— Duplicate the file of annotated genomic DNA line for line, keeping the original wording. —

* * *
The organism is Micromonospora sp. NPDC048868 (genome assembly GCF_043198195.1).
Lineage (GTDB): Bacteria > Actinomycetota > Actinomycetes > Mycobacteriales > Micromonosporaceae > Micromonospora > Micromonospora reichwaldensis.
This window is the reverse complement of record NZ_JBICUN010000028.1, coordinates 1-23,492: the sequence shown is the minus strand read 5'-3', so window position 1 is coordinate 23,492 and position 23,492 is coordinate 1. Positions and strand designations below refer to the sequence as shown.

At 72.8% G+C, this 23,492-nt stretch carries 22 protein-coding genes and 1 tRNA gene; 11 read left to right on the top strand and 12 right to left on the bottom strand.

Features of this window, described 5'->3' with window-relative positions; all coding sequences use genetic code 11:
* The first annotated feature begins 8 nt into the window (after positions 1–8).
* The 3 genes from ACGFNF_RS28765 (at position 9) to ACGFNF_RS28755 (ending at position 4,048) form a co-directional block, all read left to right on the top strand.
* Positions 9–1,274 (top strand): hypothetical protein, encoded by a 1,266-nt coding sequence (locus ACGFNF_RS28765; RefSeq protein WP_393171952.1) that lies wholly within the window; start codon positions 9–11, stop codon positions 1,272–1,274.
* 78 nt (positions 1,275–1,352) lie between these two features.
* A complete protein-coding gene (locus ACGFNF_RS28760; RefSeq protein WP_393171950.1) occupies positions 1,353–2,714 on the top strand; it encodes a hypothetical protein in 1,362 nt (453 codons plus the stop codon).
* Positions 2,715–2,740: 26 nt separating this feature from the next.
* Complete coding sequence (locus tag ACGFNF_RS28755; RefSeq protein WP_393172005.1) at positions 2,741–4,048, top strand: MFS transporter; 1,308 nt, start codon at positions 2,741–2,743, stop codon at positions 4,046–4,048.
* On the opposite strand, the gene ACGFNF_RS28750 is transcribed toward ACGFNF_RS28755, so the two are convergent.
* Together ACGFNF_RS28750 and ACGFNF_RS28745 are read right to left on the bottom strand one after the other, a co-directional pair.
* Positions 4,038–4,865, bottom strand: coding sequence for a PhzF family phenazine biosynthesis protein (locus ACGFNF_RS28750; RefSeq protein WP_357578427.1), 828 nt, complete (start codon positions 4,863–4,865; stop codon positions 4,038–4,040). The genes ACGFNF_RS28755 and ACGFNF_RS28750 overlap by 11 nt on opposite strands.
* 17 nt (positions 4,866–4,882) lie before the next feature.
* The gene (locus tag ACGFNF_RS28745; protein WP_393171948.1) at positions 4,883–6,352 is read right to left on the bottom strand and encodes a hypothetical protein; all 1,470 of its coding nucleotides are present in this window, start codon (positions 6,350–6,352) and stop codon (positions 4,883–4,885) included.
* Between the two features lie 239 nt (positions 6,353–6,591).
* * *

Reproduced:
The organism is Micromonospora sp. NPDC048868 (genome assembly GCF_043198195.1).
Lineage (GTDB): Bacteria > Actinomycetota > Actinomycetes > Mycobacteriales > Micromonosporaceae > Micromonospora > Micromonospora reichwaldensis.
This window is the reverse complement of record NZ_JBICUN010000028.1, coordinates 1-23,492: the sequence shown is the minus strand read 5'-3', so window position 1 is coordinate 23,492 and position 23,492 is coordinate 1. Positions and strand designations below refer to the sequence as shown.

At 72.8% G+C, this 23,492-nt stretch carries 22 protein-coding genes and 1 tRNA gene; 11 read left to right on the top strand and 12 right to left on the bottom strand.

Features of this window, described 5'->3' with window-relative positions; all coding sequences use genetic code 11:
* The first annotated feature begins 8 nt into the window (after positions 1–8).
* The 3 genes from ACGFNF_RS28765 (at position 9) to ACGFNF_RS28755 (ending at position 4,048) form a co-directional block, all read left to right on the top strand.
* Positions 9–1,274 (top strand): hypothetical protein, encoded by a 1,266-nt coding sequence (locus ACGFNF_RS28765; RefSeq protein WP_393171952.1) that lies wholly within the window; start codon positions 9–11, stop codon positions 1,272–1,274.
* 78 nt (positions 1,275–1,352) lie between these two features.
* A complete protein-coding gene (locus ACGFNF_RS28760; RefSeq protein WP_393171950.1) occupies positions 1,353–2,714 on the top strand; it encodes a hypothetical protein in 1,362 nt (453 codons plus the stop codon).
* Positions 2,715–2,740: 26 nt separating this feature from the next.
* Complete coding sequence (locus tag ACGFNF_RS28755; RefSeq protein WP_393172005.1) at positions 2,741–4,048, top strand: MFS transporter; 1,308 nt, start codon at positions 2,741–2,743, stop codon at positions 4,046–4,048.
* On the opposite strand, the gene ACGFNF_RS28750 is transcribed toward ACGFNF_RS28755, so the two are convergent.
* Together ACGFNF_RS28750 and ACGFNF_RS28745 are read right to left on the bottom strand one after the other, a co-directional pair.
* Positions 4,038–4,865, bottom strand: coding sequence for a PhzF family phenazine biosynthesis protein (locus ACGFNF_RS28750; RefSeq protein WP_357578427.1), 828 nt, complete (start codon positions 4,863–4,865; stop codon positions 4,038–4,040). The genes ACGFNF_RS28755 and ACGFNF_RS28750 overlap by 11 nt on opposite strands.
* 17 nt (positions 4,866–4,882) lie before the next feature.
* The gene (locus tag ACGFNF_RS28745; protein WP_393171948.1) at positions 4,883–6,352 is read right to left on the bottom strand and encodes a hypothetical protein; all 1,470 of its coding nucleotides are present in this window, start codon (positions 6,350–6,352) and stop codon (positions 4,883–4,885) included.
* Between the two features lie 239 nt (positions 6,353–6,591).